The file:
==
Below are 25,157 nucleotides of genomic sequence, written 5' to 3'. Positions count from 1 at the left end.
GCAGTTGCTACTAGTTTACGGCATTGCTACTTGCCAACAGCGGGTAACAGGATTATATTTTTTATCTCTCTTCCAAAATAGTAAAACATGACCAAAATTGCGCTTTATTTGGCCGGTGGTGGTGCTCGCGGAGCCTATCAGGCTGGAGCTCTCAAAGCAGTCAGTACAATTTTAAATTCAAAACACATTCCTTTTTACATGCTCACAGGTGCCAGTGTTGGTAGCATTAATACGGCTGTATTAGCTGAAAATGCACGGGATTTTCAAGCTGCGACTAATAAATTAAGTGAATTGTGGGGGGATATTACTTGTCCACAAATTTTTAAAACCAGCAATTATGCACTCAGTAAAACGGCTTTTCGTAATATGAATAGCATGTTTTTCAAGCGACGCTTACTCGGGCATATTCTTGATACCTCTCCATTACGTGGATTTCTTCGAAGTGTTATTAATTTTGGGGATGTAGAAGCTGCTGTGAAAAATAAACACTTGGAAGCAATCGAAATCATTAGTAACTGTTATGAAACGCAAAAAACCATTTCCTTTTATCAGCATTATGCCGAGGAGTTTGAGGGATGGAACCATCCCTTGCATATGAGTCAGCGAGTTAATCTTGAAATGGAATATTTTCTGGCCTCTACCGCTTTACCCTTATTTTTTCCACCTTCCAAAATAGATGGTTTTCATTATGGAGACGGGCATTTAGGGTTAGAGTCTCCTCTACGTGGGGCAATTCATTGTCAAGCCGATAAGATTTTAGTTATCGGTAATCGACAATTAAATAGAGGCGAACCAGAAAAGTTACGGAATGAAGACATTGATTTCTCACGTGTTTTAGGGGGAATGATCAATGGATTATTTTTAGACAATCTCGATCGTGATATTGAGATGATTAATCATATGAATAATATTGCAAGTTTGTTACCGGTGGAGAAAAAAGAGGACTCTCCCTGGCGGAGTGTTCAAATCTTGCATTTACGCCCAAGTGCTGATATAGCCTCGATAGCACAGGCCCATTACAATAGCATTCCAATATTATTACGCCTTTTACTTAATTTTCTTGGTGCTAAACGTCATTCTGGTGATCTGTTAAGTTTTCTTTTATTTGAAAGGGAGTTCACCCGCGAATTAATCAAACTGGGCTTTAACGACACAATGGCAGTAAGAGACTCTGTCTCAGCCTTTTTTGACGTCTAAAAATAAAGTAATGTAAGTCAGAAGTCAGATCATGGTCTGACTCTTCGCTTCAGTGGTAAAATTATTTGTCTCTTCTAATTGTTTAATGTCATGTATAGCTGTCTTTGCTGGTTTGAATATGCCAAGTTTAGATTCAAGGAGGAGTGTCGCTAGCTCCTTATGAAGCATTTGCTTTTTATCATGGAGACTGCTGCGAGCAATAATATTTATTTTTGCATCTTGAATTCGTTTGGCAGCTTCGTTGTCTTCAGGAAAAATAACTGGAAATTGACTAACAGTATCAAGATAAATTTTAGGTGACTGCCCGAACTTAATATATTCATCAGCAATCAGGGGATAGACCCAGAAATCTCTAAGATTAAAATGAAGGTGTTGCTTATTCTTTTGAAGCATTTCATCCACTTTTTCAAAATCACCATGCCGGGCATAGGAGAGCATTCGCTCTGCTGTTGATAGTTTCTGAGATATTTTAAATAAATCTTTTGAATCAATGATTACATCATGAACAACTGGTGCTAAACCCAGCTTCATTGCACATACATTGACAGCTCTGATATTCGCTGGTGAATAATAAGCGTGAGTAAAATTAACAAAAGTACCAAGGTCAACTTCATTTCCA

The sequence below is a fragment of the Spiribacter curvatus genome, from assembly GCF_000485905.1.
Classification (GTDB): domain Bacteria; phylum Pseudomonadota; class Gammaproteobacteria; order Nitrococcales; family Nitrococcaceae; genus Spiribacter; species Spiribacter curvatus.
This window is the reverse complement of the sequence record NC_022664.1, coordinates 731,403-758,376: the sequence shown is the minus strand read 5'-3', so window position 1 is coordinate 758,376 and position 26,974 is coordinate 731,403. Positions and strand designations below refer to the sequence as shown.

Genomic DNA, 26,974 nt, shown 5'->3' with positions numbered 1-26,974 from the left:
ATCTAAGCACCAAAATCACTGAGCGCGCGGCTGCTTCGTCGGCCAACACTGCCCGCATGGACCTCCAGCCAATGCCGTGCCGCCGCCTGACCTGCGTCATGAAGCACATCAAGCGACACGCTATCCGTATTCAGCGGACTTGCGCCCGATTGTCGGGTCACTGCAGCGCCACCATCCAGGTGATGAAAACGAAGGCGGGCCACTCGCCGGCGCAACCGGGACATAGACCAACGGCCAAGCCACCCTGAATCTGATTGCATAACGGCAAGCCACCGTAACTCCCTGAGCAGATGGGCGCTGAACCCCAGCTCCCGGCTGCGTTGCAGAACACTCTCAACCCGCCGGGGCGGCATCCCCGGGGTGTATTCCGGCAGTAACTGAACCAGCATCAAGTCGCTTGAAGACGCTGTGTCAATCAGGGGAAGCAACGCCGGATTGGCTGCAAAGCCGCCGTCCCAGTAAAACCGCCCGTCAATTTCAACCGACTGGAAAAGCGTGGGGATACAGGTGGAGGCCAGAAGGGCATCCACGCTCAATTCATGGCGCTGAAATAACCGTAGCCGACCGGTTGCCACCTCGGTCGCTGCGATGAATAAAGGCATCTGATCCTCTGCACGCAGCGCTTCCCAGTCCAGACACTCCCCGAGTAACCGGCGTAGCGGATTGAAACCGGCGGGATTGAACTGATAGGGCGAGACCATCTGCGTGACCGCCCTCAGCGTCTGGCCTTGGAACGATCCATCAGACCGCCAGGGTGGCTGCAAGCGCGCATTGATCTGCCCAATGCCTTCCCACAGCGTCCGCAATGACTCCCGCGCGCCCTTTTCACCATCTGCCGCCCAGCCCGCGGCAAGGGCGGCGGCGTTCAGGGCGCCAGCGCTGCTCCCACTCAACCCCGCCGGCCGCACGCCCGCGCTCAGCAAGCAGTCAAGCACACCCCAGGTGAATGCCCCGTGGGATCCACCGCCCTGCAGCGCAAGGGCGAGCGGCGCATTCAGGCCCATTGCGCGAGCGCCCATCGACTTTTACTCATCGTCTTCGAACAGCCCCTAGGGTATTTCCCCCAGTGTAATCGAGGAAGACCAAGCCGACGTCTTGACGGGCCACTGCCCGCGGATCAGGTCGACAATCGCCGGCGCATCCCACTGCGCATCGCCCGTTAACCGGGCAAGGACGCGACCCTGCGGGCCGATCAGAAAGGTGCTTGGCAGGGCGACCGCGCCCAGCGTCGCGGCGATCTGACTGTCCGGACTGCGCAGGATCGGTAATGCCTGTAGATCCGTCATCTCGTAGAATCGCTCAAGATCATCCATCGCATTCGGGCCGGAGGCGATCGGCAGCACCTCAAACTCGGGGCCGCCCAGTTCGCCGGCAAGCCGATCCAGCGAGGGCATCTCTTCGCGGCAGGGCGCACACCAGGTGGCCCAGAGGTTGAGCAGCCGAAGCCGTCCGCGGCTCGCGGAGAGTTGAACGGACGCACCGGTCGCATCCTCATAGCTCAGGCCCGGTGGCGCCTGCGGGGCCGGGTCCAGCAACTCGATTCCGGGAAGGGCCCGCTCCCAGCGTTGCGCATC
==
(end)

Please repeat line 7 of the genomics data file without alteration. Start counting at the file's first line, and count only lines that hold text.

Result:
ATCTAAGCACCAAAATCACTGAGCGCGCGGCTGCTTCGTCGGCCAACACTGCCCGCATGGACCTCCAGCCAATGCCGTGCCGCCGCCTGACCTGCGTCATGAAGCACATCAAGCGACACGCTATCCGTATTCAGCGGACTTGCGCCCGATTGTCGGGTCACTGCAGCGCCACCATCCAGGTGATGAAAACGAAGGCGGGCCACTCGCCGGCGCAACCGGGACATAGACCAACGGCCAAGCCACCCTGAATCTGATTGCATAACGGCAAGCCACCGTAACTCCCTGAGCAGATGGGCGCTGAACCCCAGCTCCCGGCTGCGTTGCAGAACACTCTCAACCCGCCGGGGCGGCATCCCCGGGGTGTATTCCGGCAGTAACTGAACCAGCATCAAGTCGCTTGAAGACGCTGTGTCAATCAGGGGAAGCAACGCCGGATTGGCTGCAAAGCCGCCGTCCCAGTAAAACCGCCCGTCAATTTCAACCGACTGGAAAAGCGTGGGGATACAGGTGGAGGCCAGAAGGGCATCCACGCTCAATTCATGGCGCTGAAATAACCGTAGCCGACCGGTTGCCACCTCGGTCGCTGCGATGAATAAAGGCATCTGATCCTCTGCACGCAGCGCTTCCCAGTCCAGACACTCCCCGAGTAACCGGCGTAGCGGATTGAAACCGGCGGGATTGAACTGATAGGGCGAGACCATCTGCGTGACCGCCCTCAGCGTCTGGCCTTGGAACGATCCATCAGACCGCCAGGGTGGCTGCAAGCGCGCATTGATCTGCCCAATGCCTTCCCACAGCGTCCGCAATGACTCCCGCGCGCCCTTTTCACCATCTGCCGCCCAGCCCGCGGCAAGGGCGGCGGCGTTCAGGGCGCCAGCGCTGCTCCCACTCAACCCCGCCGGCCGCACGCCCGCGCTCAGCAAGCAGTCAAGCACACCCCAGGTGAATGCCCCGTGGGATCCACCGCCCTGCAGCGCAAGGGCGAGCGGCGCATTCAGGCCCATTGCGCGAGCGCCCATCGACTTTTACTCATCGTCTTCGAACAGCCCCTAGGGTATTTCCCCCAGTGTAATCGAGGAAGACCAAGCCGACGTCTTGACGGGCCACTGCCCGCGGATCAGGTCGACAATCGCCGGCGCATCCCACTGCGCATCGCCCGTTAACCGGGCAAGGACGCGACCCTGCGGGCCGATCAGAAAGGTGCTTGGCAGGGCGACCGCGCCCAGCGTCGCGGCGATCTGACTGTCCGGACTGCGCAGGATCGGTAATGCCTGTAGATCCGTCATCTCGTAGAATCGCTCAAGATCATCCATCGCATTCGGGCCGGAGGCGATCGGCAGCACCTCAAACTCGGGGCCGCCCAGTTCGCCGGCAAGCCGATCCAGCGAGGGCATCTCTTCGCGGCAGGGCGCACACCAGGTGGCCCAGAGGTTGAGCAGCCGAAGCCGTCCGCGGCTCGCGGAGAGTTGAACGGACGCACCGGTCGCATCCTCATAGCTCAGGCCCGGTGGCGCCTGCGGGGCCGGGTCCAGCAACTCGATTCCGGGAAGGGCCCGCTCCCAGCGTTGCGCATC